Definify.com

Webster 1913 Edition


Puke

Puke

,
Verb.
I.
[
imp. & p. p.
Puked
;
p. pr. & vb. n.
Puking
.]
[Cf. G.
spucken
to spit, and E.
spew
.]
To eject the contests of the stomach; to vomit; to spew.
The infant
Mewling and
puking
in the nurse’s arms.
Shakespeare

Puke

,
Verb.
T.
To eject from the stomach; to vomit up.

Puke

,
Noun.
A medicine that causes vomiting; an emetic; a vomit.

Puke

,
Adj.
[Etymol. uncertain.]
Of a color supposed to be between black and russet.
Shak.
☞ This color has by some been regarded as the same with puce; but Nares questions the identity.

Webster 1828 Edition


Puke

PUKE

,
Verb.
I.
[Heb. to evacuate, to empty; L. vacuo; to burst forth; L. spuo, for spuco,with a prefix. The radical sense is to throw or drive.] To vomit; to eject from the stomach.

PUKE

,
Noun.
A vomit; a medicine which excites vomiting.

PUKE

,
Adj.
Of a color between black and russet.

Definition 2021


puke

puke

See also: pūkè, puķe, and puķē

English

Noun

puke (countable and uncountable, plural pukes)

  1. (uncountable) vomit.
    • 2007, The Guardian, The Guardian Science blog, "The latest in the war on terror: the puke saber"
      the puke saber [...] pulses light over rapidly changing wavelengths, apparently inducing "disorientation, nausea and even vomiting"
  2. (countable) A drug that induces vomiting.
  3. (countable) A worthless, despicable person.
Synonyms
  • See Wikisaurus:vomit
  • (person) rotter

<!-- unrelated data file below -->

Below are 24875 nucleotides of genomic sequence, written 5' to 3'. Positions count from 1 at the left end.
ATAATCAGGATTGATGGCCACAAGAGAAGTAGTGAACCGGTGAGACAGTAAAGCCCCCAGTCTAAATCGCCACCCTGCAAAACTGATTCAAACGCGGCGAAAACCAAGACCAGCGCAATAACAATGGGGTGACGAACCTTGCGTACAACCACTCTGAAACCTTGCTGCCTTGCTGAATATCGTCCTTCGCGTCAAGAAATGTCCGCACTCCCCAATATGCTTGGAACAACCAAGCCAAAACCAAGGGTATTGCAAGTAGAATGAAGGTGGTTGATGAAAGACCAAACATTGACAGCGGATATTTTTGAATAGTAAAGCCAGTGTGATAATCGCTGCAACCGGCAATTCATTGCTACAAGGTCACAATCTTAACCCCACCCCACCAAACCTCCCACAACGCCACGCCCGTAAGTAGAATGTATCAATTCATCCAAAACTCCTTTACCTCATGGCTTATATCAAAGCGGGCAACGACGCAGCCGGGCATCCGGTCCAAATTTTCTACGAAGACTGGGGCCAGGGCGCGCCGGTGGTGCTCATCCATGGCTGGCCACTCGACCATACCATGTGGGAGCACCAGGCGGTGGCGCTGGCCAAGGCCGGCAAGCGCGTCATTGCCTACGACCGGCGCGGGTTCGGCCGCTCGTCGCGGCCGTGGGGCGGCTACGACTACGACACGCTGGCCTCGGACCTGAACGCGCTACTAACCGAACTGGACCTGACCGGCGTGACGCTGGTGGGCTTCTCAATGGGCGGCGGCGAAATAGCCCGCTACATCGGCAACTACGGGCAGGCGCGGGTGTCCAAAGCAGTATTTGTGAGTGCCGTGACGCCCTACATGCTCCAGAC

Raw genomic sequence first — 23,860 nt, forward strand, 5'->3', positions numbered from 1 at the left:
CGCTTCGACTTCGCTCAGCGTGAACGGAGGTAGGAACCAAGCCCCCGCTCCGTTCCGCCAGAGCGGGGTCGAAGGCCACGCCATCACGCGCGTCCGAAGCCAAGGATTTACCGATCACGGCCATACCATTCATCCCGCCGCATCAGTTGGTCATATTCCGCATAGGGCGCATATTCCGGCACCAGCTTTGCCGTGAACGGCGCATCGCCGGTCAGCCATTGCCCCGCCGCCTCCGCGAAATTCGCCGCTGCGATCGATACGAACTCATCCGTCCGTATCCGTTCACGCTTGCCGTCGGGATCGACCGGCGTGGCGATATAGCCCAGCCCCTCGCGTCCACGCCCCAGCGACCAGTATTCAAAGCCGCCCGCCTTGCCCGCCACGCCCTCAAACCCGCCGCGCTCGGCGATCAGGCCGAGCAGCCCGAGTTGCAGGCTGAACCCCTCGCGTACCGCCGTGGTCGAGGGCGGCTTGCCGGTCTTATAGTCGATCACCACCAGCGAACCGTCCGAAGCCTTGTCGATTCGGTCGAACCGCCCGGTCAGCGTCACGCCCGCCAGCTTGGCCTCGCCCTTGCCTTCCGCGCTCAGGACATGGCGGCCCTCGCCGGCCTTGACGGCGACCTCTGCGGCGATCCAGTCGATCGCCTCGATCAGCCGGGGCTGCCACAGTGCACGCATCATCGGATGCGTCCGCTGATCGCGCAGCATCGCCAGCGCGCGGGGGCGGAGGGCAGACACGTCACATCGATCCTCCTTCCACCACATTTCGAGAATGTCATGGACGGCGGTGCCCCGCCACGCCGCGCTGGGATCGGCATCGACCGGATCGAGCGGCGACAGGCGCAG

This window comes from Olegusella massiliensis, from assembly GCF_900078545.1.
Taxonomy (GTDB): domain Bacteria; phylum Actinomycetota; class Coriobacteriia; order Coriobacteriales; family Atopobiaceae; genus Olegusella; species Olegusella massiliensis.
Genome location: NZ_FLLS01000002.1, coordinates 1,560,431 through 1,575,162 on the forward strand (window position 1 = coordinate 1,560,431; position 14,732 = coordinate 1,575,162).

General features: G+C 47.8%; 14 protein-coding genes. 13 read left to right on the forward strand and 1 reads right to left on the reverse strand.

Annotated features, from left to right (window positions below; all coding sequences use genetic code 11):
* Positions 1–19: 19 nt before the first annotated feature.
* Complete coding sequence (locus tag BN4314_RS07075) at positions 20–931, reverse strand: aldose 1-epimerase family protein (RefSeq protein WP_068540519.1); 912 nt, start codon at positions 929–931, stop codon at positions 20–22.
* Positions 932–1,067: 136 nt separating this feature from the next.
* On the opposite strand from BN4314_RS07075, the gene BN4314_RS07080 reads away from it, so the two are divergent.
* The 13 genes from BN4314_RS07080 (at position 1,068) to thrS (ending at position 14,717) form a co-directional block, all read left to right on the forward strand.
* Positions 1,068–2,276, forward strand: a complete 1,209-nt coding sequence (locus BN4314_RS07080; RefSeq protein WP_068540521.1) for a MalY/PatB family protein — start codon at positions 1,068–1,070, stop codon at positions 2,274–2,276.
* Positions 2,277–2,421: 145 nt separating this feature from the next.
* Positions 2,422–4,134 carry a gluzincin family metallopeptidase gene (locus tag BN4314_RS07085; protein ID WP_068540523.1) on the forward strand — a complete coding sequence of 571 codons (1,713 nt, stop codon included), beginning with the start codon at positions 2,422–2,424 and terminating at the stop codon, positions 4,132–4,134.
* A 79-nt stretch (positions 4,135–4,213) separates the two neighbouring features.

Translations

Verb

puke (third-person singular simple present pukes, present participle puking, simple past and past participle puked)

  1. (transitive, intransitive) To vomit; to throw up; to eject from the stomach.
  2. (intransitive, finance, slang) To sell securities or investments at a loss, often under duress or pressure, in order to satisfy liquidity or margin requirements, or out of a desire to exit a deteriorating market.
Synonyms
  • See Wikisaurus:regurgitate
Derived terms
Translations

Etymology 2

Adjective

puke (not comparable)

  1. A fine grade of woolen cloth
    1599, William Shakespeare, 1 Henry IV, ii.4
    Puke-stocking caddis garter
  2. A very dark, dull, brownish-red color.

References

  • wollencloth: Word Detective
  • The Universal Dictionary of English, 1896, 4 vols: "Of a dark colour, said to be between black and russet."

Hawaiian

Etymology

Borrowing from English book, from Middle English book, from Old English bōc, from Proto-Germanic *bōks (beech, book), from Proto-Indo-European *bʰeh₂ǵos (beech).

Pronunciation

  • IPA(key): /ˈpu.ke/

Noun

puke

  1. book

References

  • Hawaiian Dictionary, by Pukui and Elbert

Maori

Etymology

From Proto-Malayo-Polynesian, from Proto-Austronesian (compare Fijian buke, Hiligaynon bukid (mountain), Indonesian bukit, Malay bukit, Waray-Waray bukid (mountain)).

Noun

puke

  1. hill

Old Swedish

Etymology

From Old Norse púki, from Proto-Germanic *pūkô.

Noun

pūke m

  1. devil, demon

Declension

Descendants

  • Swedish: puke, skråpuk

Tagalog

Noun

puke

  1. ****, female reproductive system.

Synonyms